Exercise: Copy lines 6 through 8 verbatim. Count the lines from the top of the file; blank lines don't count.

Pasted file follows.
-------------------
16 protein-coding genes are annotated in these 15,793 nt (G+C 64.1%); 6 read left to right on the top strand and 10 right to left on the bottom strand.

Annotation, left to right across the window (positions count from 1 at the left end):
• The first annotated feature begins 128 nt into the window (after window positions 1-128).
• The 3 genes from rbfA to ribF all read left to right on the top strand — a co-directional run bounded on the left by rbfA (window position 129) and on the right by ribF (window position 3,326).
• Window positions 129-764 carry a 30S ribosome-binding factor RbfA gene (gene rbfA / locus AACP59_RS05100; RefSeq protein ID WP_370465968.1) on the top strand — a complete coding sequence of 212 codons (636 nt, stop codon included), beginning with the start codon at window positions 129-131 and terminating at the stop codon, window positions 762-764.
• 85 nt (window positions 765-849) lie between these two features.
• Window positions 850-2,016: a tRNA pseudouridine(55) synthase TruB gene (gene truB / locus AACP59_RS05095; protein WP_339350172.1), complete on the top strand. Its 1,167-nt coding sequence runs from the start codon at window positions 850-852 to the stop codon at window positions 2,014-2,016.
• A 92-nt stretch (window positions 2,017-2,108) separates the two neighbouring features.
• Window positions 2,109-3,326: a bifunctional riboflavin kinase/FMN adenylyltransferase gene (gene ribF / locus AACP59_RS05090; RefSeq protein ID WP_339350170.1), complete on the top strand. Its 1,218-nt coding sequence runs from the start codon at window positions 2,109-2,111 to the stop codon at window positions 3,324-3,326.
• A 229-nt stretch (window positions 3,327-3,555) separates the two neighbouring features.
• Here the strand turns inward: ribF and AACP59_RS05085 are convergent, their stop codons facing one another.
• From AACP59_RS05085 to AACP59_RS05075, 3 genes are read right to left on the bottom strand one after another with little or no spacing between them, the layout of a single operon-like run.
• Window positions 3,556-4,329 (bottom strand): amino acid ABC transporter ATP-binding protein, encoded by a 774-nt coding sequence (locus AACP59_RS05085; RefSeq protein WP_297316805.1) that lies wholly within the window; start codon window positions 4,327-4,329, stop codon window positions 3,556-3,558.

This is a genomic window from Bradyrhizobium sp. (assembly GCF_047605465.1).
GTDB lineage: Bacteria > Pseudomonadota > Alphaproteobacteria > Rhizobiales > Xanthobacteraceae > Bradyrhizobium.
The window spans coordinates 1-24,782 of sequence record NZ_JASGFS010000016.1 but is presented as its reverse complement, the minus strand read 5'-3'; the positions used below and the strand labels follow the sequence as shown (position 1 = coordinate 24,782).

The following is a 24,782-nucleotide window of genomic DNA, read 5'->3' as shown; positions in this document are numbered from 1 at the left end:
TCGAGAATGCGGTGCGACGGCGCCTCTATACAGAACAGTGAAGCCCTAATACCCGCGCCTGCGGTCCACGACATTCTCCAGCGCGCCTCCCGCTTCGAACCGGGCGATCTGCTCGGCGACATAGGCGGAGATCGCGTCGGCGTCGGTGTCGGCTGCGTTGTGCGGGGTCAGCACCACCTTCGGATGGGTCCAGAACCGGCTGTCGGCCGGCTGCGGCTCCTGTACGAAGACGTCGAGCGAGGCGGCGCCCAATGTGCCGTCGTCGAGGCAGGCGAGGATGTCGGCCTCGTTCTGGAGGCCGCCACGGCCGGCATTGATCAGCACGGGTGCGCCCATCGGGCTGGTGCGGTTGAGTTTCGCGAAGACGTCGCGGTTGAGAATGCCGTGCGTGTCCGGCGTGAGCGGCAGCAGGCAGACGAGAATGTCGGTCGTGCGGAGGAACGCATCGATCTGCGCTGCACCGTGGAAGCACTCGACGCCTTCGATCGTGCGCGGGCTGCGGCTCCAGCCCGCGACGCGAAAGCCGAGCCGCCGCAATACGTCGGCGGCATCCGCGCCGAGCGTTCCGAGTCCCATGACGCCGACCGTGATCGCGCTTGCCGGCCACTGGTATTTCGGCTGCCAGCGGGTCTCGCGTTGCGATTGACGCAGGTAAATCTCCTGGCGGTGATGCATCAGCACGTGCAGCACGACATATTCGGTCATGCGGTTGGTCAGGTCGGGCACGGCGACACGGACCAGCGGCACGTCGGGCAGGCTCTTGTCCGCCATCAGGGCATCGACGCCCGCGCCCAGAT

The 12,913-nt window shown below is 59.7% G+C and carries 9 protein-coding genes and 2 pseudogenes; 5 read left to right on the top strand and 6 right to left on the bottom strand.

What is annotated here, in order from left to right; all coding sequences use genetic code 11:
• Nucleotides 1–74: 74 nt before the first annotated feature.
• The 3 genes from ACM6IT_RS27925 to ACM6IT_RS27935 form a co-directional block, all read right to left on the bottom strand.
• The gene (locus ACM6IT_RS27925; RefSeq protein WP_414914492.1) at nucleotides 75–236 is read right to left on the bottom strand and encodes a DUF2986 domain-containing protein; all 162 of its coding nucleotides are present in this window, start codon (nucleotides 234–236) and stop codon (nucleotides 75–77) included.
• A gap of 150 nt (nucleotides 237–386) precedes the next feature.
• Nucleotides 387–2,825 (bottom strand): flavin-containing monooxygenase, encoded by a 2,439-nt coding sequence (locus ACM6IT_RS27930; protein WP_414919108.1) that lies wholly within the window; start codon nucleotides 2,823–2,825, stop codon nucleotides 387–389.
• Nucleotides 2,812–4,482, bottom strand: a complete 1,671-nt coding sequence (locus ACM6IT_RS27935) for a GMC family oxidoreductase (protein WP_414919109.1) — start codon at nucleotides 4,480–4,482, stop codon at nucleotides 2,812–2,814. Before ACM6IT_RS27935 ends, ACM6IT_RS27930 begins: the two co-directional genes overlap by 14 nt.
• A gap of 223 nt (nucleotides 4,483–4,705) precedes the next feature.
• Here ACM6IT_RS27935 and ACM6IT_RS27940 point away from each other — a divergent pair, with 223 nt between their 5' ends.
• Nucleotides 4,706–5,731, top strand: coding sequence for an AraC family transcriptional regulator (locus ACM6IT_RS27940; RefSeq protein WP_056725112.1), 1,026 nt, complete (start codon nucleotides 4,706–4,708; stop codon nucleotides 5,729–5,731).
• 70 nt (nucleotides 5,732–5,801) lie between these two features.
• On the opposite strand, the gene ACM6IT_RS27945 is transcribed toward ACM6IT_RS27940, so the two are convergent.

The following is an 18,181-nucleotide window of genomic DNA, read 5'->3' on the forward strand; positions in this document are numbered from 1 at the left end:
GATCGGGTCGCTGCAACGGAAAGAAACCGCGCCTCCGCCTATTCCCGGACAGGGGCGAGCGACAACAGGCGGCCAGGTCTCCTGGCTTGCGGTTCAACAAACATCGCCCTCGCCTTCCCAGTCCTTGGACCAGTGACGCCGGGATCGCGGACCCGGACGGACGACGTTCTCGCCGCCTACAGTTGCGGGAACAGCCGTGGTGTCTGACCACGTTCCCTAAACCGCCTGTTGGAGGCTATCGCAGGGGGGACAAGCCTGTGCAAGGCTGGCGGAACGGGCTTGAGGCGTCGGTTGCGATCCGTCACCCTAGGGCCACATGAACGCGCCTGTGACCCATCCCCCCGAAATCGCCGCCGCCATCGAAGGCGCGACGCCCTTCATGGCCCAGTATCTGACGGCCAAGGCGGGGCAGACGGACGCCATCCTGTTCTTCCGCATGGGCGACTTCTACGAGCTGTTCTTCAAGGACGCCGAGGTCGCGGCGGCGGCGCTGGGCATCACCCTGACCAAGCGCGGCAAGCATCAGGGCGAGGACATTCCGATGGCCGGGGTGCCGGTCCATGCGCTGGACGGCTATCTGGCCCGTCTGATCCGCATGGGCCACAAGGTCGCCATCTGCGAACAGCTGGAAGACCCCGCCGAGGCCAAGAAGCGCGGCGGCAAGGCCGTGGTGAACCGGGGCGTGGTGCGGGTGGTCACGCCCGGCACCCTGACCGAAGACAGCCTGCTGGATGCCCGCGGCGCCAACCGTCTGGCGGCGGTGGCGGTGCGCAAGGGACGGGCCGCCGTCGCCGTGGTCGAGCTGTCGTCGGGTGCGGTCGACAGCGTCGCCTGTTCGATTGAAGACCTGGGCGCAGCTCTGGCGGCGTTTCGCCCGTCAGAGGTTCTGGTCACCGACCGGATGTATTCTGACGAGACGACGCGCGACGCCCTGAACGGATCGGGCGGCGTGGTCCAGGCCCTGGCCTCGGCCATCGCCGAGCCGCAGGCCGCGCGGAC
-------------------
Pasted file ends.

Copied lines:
• 85 nt (window positions 765-849) lie between these two features.
• Window positions 850-2,016: a tRNA pseudouridine(55) synthase TruB gene (gene truB / locus AACP59_RS05095; protein WP_339350172.1), complete on the top strand. Its 1,167-nt coding sequence runs from the start codon at window positions 850-852 to the stop codon at window positions 2,014-2,016.
• A 92-nt stretch (window positions 2,017-2,108) separates the two neighbouring features.